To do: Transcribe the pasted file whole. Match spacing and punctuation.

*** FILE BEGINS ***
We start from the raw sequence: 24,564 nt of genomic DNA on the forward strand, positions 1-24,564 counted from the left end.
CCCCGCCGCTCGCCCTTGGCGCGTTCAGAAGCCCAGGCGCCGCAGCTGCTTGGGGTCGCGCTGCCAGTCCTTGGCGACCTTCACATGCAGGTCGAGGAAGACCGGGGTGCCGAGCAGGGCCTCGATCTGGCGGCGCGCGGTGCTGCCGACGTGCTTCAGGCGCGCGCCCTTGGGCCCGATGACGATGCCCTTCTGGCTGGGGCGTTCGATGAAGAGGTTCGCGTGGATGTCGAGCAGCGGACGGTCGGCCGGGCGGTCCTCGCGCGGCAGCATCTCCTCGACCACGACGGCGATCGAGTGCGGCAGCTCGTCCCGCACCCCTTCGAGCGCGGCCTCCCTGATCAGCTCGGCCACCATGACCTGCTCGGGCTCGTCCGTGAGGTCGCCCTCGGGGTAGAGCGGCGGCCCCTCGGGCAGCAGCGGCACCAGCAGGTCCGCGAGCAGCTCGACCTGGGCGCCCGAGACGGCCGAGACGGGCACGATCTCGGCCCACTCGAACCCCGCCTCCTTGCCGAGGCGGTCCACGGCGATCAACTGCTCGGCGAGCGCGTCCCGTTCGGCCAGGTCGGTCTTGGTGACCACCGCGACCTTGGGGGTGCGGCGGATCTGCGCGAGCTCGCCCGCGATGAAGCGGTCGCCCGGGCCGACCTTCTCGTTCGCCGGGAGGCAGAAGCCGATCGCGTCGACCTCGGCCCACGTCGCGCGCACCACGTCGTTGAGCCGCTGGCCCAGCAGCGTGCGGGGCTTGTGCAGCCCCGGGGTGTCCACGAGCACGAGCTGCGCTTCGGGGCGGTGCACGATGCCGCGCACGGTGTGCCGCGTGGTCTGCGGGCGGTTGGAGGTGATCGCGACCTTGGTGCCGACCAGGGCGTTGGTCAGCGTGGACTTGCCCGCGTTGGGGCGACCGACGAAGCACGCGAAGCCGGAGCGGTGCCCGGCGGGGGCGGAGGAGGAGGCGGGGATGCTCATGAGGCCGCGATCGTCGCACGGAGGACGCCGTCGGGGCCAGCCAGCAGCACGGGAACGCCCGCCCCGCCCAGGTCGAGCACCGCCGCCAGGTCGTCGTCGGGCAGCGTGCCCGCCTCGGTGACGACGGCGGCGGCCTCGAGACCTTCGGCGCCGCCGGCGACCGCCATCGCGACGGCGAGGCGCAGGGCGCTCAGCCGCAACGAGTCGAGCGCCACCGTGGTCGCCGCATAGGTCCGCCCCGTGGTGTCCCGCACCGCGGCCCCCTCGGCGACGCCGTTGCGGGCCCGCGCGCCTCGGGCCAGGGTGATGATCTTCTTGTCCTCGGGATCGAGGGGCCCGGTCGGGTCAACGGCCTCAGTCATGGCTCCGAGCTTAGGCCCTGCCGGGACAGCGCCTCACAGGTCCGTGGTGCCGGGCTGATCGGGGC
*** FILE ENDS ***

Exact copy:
We start from the raw sequence: 24,564 nt of genomic DNA on the forward strand, positions 1-24,564 counted from the left end.
CCCCGCCGCTCGCCCTTGGCGCGTTCAGAAGCCCAGGCGCCGCAGCTGCTTGGGGTCGCGCTGCCAGTCCTTGGCGACCTTCACATGCAGGTCGAGGAAGACCGGGGTGCCGAGCAGGGCCTCGATCTGGCGGCGCGCGGTGCTGCCGACGTGCTTCAGGCGCGCGCCCTTGGGCCCGATGACGATGCCCTTCTGGCTGGGGCGTTCGATGAAGAGGTTCGCGTGGATGTCGAGCAGCGGACGGTCGGCCGGGCGGTCCTCGCGCGGCAGCATCTCCTCGACCACGACGGCGATCGAGTGCGGCAGCTCGTCCCGCACCCCTTCGAGCGCGGCCTCCCTGATCAGCTCGGCCACCATGACCTGCTCGGGCTCGTCCGTGAGGTCGCCCTCGGGGTAGAGCGGCGGCCCCTCGGGCAGCAGCGGCACCAGCAGGTCCGCGAGCAGCTCGACCTGGGCGCCCGAGACGGCCGAGACGGGCACGATCTCGGCCCACTCGAACCCCGCCTCCTTGCCGAGGCGGTCCACGGCGATCAACTGCTCGGCGAGCGCGTCCCGTTCGGCCAGGTCGGTCTTGGTGACCACCGCGACCTTGGGGGTGCGGCGGATCTGCGCGAGCTCGCCCGCGATGAAGCGGTCGCCCGGGCCGACCTTCTCGTTCGCCGGGAGGCAGAAGCCGATCGCGTCGACCTCGGCCCACGTCGCGCGCACCACGTCGTTGAGCCGCTGGCCCAGCAGCGTGCGGGGCTTGTGCAGCCCCGGGGTGTCCACGAGCACGAGCTGCGCTTCGGGGCGGTGCACGATGCCGCGCACGGTGTGCCGCGTGGTCTGCGGGCGGTTGGAGGTGATCGCGACCTTGGTGCCGACCAGGGCGTTGGTCAGCGTGGACTTGCCCGCGTTGGGGCGACCGACGAAGCACGCGAAGCCGGAGCGGTGCCCGGCGGGGGCGGAGGAGGAGGCGGGGATGCTCATGAGGCCGCGATCGTCGCACGGAGGACGCCGTCGGGGCCAGCCAGCAGCACGGGAACGCCCGCCCCGCCCAGGTCGAGCACCGCCGCCAGGTCGTCGTCGGGCAGCGTGCCCGCCTCGGTGACGACGGCGGCGGCCTCGAGACCTTCGGCGCCGCCGGCGACCGCCATCGCGACGGCGAGGCGCAGGGCGCTCAGCCGCAACGAGTCGAGCGCCACCGTGGTCGCCGCATAGGTCCGCCCCGTGGTGTCCCGCACCGCGGCCCCCTCGGCGACGCCGTTGCGGGCCCGCGCGCCTCGGGCCAGGGTGATGATCTTCTTGTCCTCGGGATCGAGGGGCCCGGTCGGGTCAACGGCCTCAGTCATGGCTCCGAGCTTAGGCCCTGCCGGGACAGCGCCTCACAGGTCCGTGGTGCCGGGCTGATCGGGGC